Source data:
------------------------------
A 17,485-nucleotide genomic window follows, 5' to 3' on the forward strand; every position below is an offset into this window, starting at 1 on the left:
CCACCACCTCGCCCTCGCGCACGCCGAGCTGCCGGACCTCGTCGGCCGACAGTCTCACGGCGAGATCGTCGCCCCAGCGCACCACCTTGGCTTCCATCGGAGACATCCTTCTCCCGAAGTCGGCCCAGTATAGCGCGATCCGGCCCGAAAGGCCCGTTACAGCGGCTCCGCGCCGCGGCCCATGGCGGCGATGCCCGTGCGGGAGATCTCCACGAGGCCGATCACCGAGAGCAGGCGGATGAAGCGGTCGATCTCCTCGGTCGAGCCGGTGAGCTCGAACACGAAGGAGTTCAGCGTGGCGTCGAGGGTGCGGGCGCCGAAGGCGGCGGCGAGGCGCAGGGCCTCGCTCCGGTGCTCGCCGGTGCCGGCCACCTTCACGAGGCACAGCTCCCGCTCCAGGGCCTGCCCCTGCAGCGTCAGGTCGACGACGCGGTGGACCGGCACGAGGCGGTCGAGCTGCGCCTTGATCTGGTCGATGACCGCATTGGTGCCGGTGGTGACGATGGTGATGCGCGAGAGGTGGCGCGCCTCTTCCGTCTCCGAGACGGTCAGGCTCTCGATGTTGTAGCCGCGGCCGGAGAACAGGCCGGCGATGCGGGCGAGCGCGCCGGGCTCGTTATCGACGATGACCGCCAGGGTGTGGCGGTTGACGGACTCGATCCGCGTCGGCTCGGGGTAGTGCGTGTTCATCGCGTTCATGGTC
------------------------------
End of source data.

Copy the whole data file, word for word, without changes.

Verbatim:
A 17,485-nucleotide genomic window follows, 5' to 3' on the forward strand; every position below is an offset into this window, starting at 1 on the left:
CCACCACCTCGCCCTCGCGCACGCCGAGCTGCCGGACCTCGTCGGCCGACAGTCTCACGGCGAGATCGTCGCCCCAGCGCACCACCTTGGCTTCCATCGGAGACATCCTTCTCCCGAAGTCGGCCCAGTATAGCGCGATCCGGCCCGAAAGGCCCGTTACAGCGGCTCCGCGCCGCGGCCCATGGCGGCGATGCCCGTGCGGGAGATCTCCACGAGGCCGATCACCGAGAGCAGGCGGATGAAGCGGTCGATCTCCTCGGTCGAGCCGGTGAGCTCGAACACGAAGGAGTTCAGCGTGGCGTCGAGGGTGCGGGCGCCGAAGGCGGCGGCGAGGCGCAGGGCCTCGCTCCGGTGCTCGCCGGTGCCGGCCACCTTCACGAGGCACAGCTCCCGCTCCAGGGCCTGCCCCTGCAGCGTCAGGTCGACGACGCGGTGGACCGGCACGAGGCGGTCGAGCTGCGCCTTGATCTGGTCGATGACCGCATTGGTGCCGGTGGTGACGATGGTGATGCGCGAGAGGTGGCGCGCCTCTTCCGTCTCCGAGACGGTCAGGCTCTCGATGTTGTAGCCGCGGCCGGAGAACAGGCCGGCGATGCGGGCGAGCGCGCCGGGCTCGTTATCGACGATGACCGCCAGGGTGTGGCGGTTGACGGACTCGATCCGCGTCGGCTCGGGGTAGTGCGTGTTCATCGCGTTCATGGTC